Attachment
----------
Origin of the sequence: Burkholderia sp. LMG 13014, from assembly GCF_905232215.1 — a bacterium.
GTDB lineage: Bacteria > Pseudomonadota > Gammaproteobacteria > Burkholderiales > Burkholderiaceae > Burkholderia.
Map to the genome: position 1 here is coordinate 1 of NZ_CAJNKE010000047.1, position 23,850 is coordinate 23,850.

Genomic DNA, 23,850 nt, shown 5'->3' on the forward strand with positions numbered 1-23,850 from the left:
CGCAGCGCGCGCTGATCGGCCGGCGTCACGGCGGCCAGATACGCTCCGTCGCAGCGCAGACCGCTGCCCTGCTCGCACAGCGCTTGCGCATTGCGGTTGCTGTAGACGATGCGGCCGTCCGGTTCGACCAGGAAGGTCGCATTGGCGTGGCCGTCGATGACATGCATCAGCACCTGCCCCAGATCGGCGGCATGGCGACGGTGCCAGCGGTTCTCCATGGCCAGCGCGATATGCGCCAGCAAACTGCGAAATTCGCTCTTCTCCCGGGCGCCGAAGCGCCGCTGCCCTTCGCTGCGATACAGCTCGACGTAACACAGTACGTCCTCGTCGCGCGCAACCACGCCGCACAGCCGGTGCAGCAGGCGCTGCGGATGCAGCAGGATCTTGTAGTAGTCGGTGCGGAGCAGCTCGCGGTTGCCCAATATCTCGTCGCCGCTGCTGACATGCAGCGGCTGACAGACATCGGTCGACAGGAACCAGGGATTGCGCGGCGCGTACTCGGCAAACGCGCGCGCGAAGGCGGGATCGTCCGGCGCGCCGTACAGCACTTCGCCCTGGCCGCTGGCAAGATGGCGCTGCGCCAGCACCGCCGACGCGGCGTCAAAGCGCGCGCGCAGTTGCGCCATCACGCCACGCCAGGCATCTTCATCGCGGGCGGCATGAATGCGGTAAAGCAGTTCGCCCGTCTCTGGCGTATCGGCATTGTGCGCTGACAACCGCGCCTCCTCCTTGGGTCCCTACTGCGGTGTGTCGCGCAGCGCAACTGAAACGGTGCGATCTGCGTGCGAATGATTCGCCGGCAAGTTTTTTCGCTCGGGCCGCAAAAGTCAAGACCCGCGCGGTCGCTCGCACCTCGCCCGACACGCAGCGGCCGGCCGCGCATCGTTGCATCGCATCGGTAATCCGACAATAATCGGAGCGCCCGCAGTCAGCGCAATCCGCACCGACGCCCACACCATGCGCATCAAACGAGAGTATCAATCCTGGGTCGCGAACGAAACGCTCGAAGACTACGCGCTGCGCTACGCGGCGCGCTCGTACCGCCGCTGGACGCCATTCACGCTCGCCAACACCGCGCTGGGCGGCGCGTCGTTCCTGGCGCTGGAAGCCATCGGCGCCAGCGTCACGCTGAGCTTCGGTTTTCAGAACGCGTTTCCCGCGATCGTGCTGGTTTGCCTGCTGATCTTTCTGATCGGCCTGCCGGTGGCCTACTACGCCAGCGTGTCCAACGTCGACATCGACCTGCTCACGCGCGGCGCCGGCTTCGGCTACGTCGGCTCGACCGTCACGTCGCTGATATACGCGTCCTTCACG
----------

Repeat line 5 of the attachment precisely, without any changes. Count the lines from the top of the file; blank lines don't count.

CGCAGCGCGCGCTGATCGGCCGGCGTCACGGCGGCCAGATACGCTCCGTCGCAGCGCAGACCGCTGCCCTGCTCGCACAGCGCTTGCGCATTGCGGTTGCTGTAGACGATGCGGCCGTCCGGTTCGACCAGGAAGGTCGCATTGGCGTGGCCGTCGATGACATGCATCAGCACCTGCCCCAGATCGGCGGCATGGCGACGGTGCCAGCGGTTCTCCATGGCCAGCGCGATATGCGCCAGCAAACTGCGAAATTCGCTCTTCTCCCGGGCGCCGAAGCGCCGCTGCCCTTCGCTGCGATACAGCTCGACGTAACACAGTACGTCCTCGTCGCGCGCAACCACGCCGCACAGCCGGTGCAGCAGGCGCTGCGGATGCAGCAGGATCTTGTAGTAGTCGGTGCGGAGCAGCTCGCGGTTGCCCAATATCTCGTCGCCGCTGCTGACATGCAGCGGCTGACAGACATCGGTCGACAGGAACCAGGGATTGCGCGGCGCGTACTCGGCAAACGCGCGCGCGAAGGCGGGATCGTCCGGCGCGCCGTACAGCACTTCGCCCTGGCCGCTGGCAAGATGGCGCTGCGCCAGCACCGCCGACGCGGCGTCAAAGCGCGCGCGCAGTTGCGCCATCACGCCACGCCAGGCATCTTCATCGCGGGCGGCATGAATGCGGTAAAGCAGTTCGCCCGTCTCTGGCGTATCGGCATTGTGCGCTGACAACCGCGCCTCCTCCTTGGGTCCCTACTGCGGTGTGTCGCGCAGCGCAACTGAAACGGTGCGATCTGCGTGCGAATGATTCGCCGGCAAGTTTTTTCGCTCGGGCCGCAAAAGTCAAGACCCGCGCGGTCGCTCGCACCTCGCCCGACACGCAGCGGCCGGCCGCGCATCGTTGCATCGCATCGGTAATCCGACAATAATCGGAGCGCCCGCAGTCAGCGCAATCCGCACCGACGCCCACACCATGCGCATCAAACGAGAGTATCAATCCTGGGTCGCGAACGAAACGCTCGAAGACTACGCGCTGCGCTACGCGGCGCGCTCGTACCGCCGCTGGACGCCATTCACGCTCGCCAACACCGCGCTGGGCGGCGCGTCGTTCCTGGCGCTGGAAGCCATCGGCGCCAGCGTCACGCTGAGCTTCGGTTTTCAGAACGCGTTTCCCGCGATCGTGCTGGTTTGCCTGCTGATCTTTCTGATCGGCCTGCCGGTGGCCTACTACGCCAGCGTGTCCAACGTCGACATCGACCTGCTCACGCGCGGCGCCGGCTTCGGCTACGTCGGCTCGACCGTCACGTCGCTGATATACGCGTCCTTCACG